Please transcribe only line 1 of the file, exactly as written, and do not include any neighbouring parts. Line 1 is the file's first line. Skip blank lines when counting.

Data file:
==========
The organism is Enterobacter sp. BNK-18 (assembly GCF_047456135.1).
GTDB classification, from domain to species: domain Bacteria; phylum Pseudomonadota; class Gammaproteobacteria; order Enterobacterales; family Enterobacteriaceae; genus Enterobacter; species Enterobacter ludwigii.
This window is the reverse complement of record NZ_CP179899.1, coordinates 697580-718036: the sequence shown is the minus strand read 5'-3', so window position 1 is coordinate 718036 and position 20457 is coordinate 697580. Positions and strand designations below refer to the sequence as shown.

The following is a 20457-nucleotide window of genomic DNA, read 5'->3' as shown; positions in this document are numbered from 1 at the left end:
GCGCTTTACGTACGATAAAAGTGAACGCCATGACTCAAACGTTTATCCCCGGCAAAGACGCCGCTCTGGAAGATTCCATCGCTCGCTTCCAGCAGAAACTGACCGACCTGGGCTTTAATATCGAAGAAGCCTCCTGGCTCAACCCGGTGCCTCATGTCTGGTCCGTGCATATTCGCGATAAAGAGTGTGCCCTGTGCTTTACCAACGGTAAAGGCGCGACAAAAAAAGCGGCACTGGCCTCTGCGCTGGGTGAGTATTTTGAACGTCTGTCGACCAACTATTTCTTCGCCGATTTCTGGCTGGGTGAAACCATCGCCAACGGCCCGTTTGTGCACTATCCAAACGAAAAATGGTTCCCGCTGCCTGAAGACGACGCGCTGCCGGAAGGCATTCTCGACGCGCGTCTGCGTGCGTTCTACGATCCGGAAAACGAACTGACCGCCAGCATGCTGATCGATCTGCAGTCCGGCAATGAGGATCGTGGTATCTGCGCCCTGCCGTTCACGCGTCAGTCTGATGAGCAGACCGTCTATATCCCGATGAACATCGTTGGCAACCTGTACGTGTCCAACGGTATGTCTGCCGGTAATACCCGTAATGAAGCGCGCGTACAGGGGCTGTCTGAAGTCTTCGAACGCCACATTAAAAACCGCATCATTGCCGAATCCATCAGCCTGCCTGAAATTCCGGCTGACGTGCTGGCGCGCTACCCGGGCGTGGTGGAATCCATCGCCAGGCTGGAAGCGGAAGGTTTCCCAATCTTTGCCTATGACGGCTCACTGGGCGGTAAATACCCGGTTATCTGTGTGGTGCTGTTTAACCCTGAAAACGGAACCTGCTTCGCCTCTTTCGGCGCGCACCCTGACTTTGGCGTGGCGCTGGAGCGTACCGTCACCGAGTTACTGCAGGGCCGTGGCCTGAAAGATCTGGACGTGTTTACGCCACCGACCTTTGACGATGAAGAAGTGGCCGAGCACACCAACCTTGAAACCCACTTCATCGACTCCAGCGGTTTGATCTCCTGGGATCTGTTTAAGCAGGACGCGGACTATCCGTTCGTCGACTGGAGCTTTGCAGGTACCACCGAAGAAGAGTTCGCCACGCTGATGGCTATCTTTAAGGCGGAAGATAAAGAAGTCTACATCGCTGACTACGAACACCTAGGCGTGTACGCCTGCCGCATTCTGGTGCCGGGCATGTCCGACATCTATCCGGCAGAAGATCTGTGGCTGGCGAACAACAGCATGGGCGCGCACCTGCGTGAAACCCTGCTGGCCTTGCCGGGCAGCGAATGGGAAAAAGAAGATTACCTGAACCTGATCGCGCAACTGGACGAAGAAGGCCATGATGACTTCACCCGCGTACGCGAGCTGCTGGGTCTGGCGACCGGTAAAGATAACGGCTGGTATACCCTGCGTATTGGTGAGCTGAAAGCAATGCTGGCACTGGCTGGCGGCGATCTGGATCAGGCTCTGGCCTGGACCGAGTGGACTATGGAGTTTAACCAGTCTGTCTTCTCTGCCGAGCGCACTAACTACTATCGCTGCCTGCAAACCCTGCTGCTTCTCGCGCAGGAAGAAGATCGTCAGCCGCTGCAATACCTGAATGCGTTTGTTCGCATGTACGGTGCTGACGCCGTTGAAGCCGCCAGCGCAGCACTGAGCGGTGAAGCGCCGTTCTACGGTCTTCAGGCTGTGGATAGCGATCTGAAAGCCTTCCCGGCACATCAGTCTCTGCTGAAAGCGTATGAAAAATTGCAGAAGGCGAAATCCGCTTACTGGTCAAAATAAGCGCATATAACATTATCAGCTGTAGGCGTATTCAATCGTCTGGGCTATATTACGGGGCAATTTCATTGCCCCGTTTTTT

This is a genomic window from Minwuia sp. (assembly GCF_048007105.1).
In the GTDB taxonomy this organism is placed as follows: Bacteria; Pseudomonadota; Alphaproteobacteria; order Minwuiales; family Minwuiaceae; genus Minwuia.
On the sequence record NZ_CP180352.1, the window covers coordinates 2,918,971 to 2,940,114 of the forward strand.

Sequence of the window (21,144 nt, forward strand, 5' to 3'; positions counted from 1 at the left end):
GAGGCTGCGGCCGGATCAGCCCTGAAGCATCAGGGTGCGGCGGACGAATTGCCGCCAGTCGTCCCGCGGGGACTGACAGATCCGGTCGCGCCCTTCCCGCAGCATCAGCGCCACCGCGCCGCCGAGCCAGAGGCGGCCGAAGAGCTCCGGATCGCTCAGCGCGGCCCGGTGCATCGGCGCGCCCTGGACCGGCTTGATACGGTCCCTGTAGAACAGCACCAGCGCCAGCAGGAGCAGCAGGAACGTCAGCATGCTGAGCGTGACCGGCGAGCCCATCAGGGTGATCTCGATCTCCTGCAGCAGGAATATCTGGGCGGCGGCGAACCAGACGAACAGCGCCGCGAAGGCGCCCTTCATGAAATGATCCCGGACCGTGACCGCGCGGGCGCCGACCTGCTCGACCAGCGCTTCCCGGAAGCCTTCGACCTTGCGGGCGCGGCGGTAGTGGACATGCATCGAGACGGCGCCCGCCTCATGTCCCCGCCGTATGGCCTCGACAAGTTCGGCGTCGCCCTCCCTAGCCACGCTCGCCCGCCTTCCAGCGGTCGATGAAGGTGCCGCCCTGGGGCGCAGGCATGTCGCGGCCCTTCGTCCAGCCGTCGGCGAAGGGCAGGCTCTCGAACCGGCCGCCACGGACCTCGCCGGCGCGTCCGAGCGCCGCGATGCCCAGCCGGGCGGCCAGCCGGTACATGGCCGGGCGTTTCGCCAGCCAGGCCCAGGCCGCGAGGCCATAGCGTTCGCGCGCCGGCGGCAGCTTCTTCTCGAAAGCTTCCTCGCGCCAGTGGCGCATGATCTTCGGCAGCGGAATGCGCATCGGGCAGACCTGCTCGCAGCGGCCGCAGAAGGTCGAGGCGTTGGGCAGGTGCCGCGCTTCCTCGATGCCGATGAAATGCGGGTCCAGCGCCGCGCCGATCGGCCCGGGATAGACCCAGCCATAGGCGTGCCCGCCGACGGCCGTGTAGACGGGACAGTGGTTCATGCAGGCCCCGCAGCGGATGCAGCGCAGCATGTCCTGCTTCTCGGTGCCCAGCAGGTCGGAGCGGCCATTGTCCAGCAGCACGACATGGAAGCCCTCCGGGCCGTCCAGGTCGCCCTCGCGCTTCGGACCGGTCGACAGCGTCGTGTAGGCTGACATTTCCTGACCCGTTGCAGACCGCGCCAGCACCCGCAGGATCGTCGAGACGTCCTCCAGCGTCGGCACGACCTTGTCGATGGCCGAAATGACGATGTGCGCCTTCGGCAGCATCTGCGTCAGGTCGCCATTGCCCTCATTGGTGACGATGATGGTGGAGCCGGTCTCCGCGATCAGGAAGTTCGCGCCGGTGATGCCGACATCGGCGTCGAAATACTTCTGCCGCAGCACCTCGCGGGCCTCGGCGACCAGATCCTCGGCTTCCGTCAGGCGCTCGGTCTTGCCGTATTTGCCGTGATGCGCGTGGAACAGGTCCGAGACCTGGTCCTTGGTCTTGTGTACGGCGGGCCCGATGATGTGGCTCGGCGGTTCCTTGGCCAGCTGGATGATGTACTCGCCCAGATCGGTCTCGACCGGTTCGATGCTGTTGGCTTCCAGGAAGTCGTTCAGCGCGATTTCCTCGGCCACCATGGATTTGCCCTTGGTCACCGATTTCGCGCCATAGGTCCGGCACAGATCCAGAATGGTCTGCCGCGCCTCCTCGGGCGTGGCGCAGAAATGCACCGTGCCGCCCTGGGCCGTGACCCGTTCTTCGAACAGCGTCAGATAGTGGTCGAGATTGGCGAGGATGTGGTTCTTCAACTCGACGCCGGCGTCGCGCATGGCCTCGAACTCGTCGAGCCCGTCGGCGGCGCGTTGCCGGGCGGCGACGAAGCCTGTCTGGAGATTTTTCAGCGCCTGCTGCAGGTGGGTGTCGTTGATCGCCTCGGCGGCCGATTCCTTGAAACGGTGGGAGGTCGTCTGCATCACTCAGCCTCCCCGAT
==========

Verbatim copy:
The organism is Enterobacter sp. BNK-18 (assembly GCF_047456135.1).